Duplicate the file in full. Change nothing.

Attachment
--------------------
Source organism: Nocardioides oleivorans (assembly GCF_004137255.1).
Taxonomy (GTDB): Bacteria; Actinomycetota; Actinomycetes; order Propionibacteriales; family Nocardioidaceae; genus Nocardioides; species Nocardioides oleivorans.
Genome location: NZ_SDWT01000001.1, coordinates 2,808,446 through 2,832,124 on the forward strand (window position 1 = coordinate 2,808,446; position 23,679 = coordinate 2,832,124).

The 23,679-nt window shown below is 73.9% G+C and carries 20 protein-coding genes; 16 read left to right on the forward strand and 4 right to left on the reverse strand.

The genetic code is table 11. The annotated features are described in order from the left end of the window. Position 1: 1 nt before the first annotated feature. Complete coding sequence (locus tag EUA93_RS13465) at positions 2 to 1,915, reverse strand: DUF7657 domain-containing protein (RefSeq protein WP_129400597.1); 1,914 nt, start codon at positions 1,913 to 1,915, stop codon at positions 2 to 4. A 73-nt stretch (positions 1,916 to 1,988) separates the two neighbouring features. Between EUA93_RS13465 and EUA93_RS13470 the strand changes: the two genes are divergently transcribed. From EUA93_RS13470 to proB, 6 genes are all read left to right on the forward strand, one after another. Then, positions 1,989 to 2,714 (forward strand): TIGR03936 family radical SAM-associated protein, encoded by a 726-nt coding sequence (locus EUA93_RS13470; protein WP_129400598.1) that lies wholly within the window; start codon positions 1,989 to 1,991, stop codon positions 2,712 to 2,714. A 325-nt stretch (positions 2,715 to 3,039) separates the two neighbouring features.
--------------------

Source organism: Nocardioides oleivorans (assembly GCF_004137255.1).
Taxonomy (GTDB): Bacteria; Actinomycetota; Actinomycetes; order Propionibacteriales; family Nocardioidaceae; genus Nocardioides; species Nocardioides oleivorans.
Genome location: NZ_SDWT01000001.1, coordinates 2,808,446 through 2,832,124 on the forward strand (window position 1 = coordinate 2,808,446; position 23,679 = coordinate 2,832,124).

The 23,679-nt window shown below is 73.9% G+C and carries 20 protein-coding genes; 16 read left to right on the forward strand and 4 right to left on the reverse strand.

The genetic code is table 11. The annotated features are described in order from the left end of the window. Position 1: 1 nt before the first annotated feature. Complete coding sequence (locus tag EUA93_RS13465) at positions 2 to 1,915, reverse strand: DUF7657 domain-containing protein (RefSeq protein WP_129400597.1); 1,914 nt, start codon at positions 1,913 to 1,915, stop codon at positions 2 to 4. A 73-nt stretch (positions 1,916 to 1,988) separates the two neighbouring features. Between EUA93_RS13465 and EUA93_RS13470 the strand changes: the two genes are divergently transcribed. From EUA93_RS13470 to proB, 6 genes are all read left to right on the forward strand, one after another. Then, positions 1,989 to 2,714 (forward strand): TIGR03936 family radical SAM-associated protein, encoded by a 726-nt coding sequence (locus EUA93_RS13470; protein WP_129400598.1) that lies wholly within the window; start codon positions 1,989 to 1,991, stop codon positions 2,712 to 2,714. A 325-nt stretch (positions 2,715 to 3,039) separates the two neighbouring features.